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The Scots Kitchen
  • ISBN: 9781780273013
  • Pages: 368
  • Illustrations: B/W
  • Publisher: Birlinn
  • Binding: Paperback
  • Illustrations: Iain McIntosh

The Scots Kitchen

Its Traditions and Recipes

F. M. McNeill

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This is the first new edition of The Scots Kitchen for over thirty years. Beautifully laid out with charming line illustrations, it’s introduced by the cookery writer and broadcaster Catherine Brown.

Notes explain how to use the book so that its treasure trove of recipes can be explored in the modern kitchen. As well as being a practical guide to all aspects of Scottish cooking, this is a book to be read for pleasure, to refer to and to savour.

Reviewed by Morag MacInnes in Slightly Foxed Issue 63.

Porridge and the Shorter Catechism


Food is an expression of a culture, a reminder of your roots. I inherited a battered copy of Glasgow Cookery, peppered with my granny’s authoritative biro. It transports me to a simpler time. Liver and bacon every Wednesday, cod in lumpy sauce on Fridays. She scalded and plucked chickens. I’ll never forget the smell of the feathers. She was what’s called a good plain cook – lots of pancakes, jammy scones and barley thickened soups. But it would never have occurred to her that the way she cooked – using every last bit of an animal, turning hard bread into puddings – was interesting in itself, or that it could teach anyone about what it meant to be Scottish. For that insight we are indebted to a remarkable Orcadian woman . . .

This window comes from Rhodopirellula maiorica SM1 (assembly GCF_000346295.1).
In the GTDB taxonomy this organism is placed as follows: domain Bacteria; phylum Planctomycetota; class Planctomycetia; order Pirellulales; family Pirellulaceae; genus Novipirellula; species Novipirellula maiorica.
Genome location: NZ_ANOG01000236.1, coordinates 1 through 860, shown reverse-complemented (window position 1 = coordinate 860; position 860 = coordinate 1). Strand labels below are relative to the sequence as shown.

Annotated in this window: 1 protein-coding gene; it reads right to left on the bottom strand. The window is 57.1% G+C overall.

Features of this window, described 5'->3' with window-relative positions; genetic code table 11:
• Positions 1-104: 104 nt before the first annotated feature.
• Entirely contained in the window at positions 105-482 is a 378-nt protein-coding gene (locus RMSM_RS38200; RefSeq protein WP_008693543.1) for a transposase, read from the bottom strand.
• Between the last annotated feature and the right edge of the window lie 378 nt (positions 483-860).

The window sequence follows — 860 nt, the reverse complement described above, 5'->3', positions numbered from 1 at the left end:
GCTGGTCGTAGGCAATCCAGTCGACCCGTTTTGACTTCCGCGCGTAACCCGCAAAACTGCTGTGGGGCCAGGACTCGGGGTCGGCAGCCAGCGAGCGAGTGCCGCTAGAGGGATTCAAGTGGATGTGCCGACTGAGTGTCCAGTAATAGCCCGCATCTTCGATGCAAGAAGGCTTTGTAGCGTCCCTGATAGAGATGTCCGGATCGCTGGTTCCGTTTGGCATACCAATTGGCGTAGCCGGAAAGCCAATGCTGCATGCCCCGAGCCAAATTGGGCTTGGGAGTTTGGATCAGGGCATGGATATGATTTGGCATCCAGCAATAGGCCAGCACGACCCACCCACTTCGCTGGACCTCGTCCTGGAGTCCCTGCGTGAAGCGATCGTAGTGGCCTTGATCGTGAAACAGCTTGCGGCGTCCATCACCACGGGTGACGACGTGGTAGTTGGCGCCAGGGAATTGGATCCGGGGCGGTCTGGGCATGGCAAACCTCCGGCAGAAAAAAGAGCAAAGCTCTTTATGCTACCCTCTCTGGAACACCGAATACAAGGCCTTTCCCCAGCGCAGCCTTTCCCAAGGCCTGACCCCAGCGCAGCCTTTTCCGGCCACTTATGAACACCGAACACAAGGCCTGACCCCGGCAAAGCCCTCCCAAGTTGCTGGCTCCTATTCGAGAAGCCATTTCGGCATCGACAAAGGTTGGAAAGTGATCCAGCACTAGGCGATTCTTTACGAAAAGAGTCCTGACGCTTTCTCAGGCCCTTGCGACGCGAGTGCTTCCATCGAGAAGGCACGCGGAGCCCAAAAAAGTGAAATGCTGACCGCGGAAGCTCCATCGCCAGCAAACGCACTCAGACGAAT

Extract from Slightly Foxed Issue 63, Autumn 2019

Porridge and the Shorter Catechism

Florence Marian McNeill, known as Floss, understood the importance of regional dishes. You may know her better as a folklorist; but without The Scots Kitchen, first published in 1929, she’d never...

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